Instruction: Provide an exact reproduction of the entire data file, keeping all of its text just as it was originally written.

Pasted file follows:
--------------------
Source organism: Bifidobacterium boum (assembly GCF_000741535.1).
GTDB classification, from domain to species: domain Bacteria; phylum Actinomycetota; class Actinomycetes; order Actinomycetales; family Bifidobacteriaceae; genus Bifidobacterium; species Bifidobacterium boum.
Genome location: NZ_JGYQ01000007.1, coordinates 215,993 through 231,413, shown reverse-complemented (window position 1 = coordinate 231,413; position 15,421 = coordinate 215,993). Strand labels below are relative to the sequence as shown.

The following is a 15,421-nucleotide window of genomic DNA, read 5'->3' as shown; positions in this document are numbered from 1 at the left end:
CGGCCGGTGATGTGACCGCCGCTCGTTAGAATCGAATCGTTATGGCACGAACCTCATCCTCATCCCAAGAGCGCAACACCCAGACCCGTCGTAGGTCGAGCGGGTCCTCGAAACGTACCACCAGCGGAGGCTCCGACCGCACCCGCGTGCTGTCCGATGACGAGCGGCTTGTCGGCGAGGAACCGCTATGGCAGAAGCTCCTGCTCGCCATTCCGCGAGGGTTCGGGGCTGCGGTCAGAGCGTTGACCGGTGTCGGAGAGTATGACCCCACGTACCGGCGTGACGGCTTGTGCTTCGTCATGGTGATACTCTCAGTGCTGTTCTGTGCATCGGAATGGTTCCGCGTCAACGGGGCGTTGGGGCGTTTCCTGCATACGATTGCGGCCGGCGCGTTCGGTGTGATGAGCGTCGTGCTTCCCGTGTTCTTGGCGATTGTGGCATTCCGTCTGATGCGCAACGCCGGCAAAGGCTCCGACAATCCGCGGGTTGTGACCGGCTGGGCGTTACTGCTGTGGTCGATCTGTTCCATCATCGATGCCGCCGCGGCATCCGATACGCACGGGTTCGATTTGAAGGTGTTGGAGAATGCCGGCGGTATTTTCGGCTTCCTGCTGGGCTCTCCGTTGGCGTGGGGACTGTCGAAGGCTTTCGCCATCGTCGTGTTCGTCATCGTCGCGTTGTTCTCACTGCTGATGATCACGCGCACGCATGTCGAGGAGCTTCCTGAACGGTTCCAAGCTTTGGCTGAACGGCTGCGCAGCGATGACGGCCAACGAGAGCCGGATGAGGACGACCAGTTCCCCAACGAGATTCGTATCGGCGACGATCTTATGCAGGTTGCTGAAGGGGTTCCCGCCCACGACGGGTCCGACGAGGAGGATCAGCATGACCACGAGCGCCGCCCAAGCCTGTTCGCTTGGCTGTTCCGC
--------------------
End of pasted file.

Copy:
Source organism: Bifidobacterium boum (assembly GCF_000741535.1).
GTDB classification, from domain to species: domain Bacteria; phylum Actinomycetota; class Actinomycetes; order Actinomycetales; family Bifidobacteriaceae; genus Bifidobacterium; species Bifidobacterium boum.
Genome location: NZ_JGYQ01000007.1, coordinates 215,993 through 231,413, shown reverse-complemented (window position 1 = coordinate 231,413; position 15,421 = coordinate 215,993). Strand labels below are relative to the sequence as shown.

The following is a 15,421-nucleotide window of genomic DNA, read 5'->3' as shown; positions in this document are numbered from 1 at the left end:
CGGCCGGTGATGTGACCGCCGCTCGTTAGAATCGAATCGTTATGGCACGAACCTCATCCTCATCCCAAGAGCGCAACACCCAGACCCGTCGTAGGTCGAGCGGGTCCTCGAAACGTACCACCAGCGGAGGCTCCGACCGCACCCGCGTGCTGTCCGATGACGAGCGGCTTGTCGGCGAGGAACCGCTATGGCAGAAGCTCCTGCTCGCCATTCCGCGAGGGTTCGGGGCTGCGGTCAGAGCGTTGACCGGTGTCGGAGAGTATGACCCCACGTACCGGCGTGACGGCTTGTGCTTCGTCATGGTGATACTCTCAGTGCTGTTCTGTGCATCGGAATGGTTCCGCGTCAACGGGGCGTTGGGGCGTTTCCTGCATACGATTGCGGCCGGCGCGTTCGGTGTGATGAGCGTCGTGCTTCCCGTGTTCTTGGCGATTGTGGCATTCCGTCTGATGCGCAACGCCGGCAAAGGCTCCGACAATCCGCGGGTTGTGACCGGCTGGGCGTTACTGCTGTGGTCGATCTGTTCCATCATCGATGCCGCCGCGGCATCCGATACGCACGGGTTCGATTTGAAGGTGTTGGAGAATGCCGGCGGTATTTTCGGCTTCCTGCTGGGCTCTCCGTTGGCGTGGGGACTGTCGAAGGCTTTCGCCATCGTCGTGTTCGTCATCGTCGCGTTGTTCTCACTGCTGATGATCACGCGCACGCATGTCGAGGAGCTTCCTGAACGGTTCCAAGCTTTGGCTGAACGGCTGCGCAGCGATGACGGCCAACGAGAGCCGGATGAGGACGACCAGTTCCCCAACGAGATTCGTATCGGCGACGATCTTATGCAGGTTGCTGAAGGGGTTCCCGCCCACGACGGGTCCGACGAGGAGGATCAGCATGACCACGAGCGCCGCCCAAGCCTGTTCGCTTGGCTGTTCCGC